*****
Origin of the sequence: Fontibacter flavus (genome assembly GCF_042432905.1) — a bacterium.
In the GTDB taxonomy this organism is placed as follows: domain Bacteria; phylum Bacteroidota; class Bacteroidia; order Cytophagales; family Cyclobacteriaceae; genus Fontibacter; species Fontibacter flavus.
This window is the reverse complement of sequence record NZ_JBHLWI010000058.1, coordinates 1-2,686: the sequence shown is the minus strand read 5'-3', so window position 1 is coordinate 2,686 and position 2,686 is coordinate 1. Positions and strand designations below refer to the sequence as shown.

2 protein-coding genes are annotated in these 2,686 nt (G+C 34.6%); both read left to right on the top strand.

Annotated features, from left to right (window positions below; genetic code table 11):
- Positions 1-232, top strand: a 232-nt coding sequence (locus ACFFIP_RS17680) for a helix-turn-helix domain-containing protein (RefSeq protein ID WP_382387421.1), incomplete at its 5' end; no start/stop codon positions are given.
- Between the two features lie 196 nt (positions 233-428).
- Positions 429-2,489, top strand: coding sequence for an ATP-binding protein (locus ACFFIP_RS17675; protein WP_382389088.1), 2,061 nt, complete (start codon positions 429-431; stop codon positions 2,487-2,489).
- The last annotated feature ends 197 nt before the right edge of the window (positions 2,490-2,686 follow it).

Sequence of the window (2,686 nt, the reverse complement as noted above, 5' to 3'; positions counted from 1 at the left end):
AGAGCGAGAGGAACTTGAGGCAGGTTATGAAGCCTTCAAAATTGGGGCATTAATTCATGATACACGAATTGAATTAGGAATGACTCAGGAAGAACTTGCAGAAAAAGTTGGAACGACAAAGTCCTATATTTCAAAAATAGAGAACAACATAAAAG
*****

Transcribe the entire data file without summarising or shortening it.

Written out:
Origin of the sequence: Fontibacter flavus (genome assembly GCF_042432905.1) — a bacterium.
In the GTDB taxonomy this organism is placed as follows: domain Bacteria; phylum Bacteroidota; class Bacteroidia; order Cytophagales; family Cyclobacteriaceae; genus Fontibacter; species Fontibacter flavus.
This window is the reverse complement of sequence record NZ_JBHLWI010000058.1, coordinates 1-2,686: the sequence shown is the minus strand read 5'-3', so window position 1 is coordinate 2,686 and position 2,686 is coordinate 1. Positions and strand designations below refer to the sequence as shown.

2 protein-coding genes are annotated in these 2,686 nt (G+C 34.6%); both read left to right on the top strand.

Annotated features, from left to right (window positions below; genetic code table 11):
- Positions 1-232, top strand: a 232-nt coding sequence (locus ACFFIP_RS17680) for a helix-turn-helix domain-containing protein (RefSeq protein ID WP_382387421.1), incomplete at its 5' end; no start/stop codon positions are given.
- Between the two features lie 196 nt (positions 233-428).
- Positions 429-2,489, top strand: coding sequence for an ATP-binding protein (locus ACFFIP_RS17675; protein WP_382389088.1), 2,061 nt, complete (start codon positions 429-431; stop codon positions 2,487-2,489).
- The last annotated feature ends 197 nt before the right edge of the window (positions 2,490-2,686 follow it).

Sequence of the window (2,686 nt, the reverse complement as noted above, 5' to 3'; positions counted from 1 at the left end):
AGAGCGAGAGGAACTTGAGGCAGGTTATGAAGCCTTCAAAATTGGGGCATTAATTCATGATACACGAATTGAATTAGGAATGACTCAGGAAGAACTTGCAGAAAAAGTTGGAACGACAAAGTCCTATATTTCAAAAATAGAGAACAACATAAAAG